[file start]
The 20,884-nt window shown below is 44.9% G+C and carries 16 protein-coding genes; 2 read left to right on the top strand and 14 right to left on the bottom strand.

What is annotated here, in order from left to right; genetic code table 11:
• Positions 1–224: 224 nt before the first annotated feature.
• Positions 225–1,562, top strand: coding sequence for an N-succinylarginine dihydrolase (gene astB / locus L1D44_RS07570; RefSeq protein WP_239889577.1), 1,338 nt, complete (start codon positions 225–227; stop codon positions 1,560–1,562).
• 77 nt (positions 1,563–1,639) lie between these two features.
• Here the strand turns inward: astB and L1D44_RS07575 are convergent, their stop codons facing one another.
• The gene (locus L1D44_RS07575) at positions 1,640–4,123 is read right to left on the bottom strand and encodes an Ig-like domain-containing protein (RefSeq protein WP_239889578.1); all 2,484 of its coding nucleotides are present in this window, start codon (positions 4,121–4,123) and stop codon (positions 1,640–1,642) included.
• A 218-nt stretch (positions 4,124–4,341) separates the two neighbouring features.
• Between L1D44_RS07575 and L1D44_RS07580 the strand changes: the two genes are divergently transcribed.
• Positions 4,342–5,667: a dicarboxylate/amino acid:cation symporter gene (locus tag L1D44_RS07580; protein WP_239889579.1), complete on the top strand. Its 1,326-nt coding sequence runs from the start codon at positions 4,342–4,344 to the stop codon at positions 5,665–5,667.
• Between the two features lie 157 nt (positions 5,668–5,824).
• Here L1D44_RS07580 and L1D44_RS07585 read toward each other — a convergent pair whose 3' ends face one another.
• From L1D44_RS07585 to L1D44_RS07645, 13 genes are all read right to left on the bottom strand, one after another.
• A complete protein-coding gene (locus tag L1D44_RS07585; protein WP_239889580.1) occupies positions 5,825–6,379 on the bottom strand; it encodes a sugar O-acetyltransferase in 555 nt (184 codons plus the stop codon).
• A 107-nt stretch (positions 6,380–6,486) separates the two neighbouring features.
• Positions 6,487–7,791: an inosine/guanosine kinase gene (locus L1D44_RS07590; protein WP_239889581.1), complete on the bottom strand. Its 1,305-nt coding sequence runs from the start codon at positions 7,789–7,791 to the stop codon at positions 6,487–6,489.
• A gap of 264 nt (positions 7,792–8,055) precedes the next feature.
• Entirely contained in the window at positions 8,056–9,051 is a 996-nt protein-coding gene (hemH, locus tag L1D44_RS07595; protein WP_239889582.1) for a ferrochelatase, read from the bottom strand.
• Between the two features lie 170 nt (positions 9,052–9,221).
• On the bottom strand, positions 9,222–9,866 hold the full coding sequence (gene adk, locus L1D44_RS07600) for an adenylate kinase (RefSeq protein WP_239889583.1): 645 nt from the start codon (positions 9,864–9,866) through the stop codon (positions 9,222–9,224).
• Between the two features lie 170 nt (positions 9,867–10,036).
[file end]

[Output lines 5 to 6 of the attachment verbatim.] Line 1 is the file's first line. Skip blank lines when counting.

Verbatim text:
• 77 nt (positions 1,563–1,639) lie between these two features.
• Here the strand turns inward: astB and L1D44_RS07575 are convergent, their stop codons facing one another.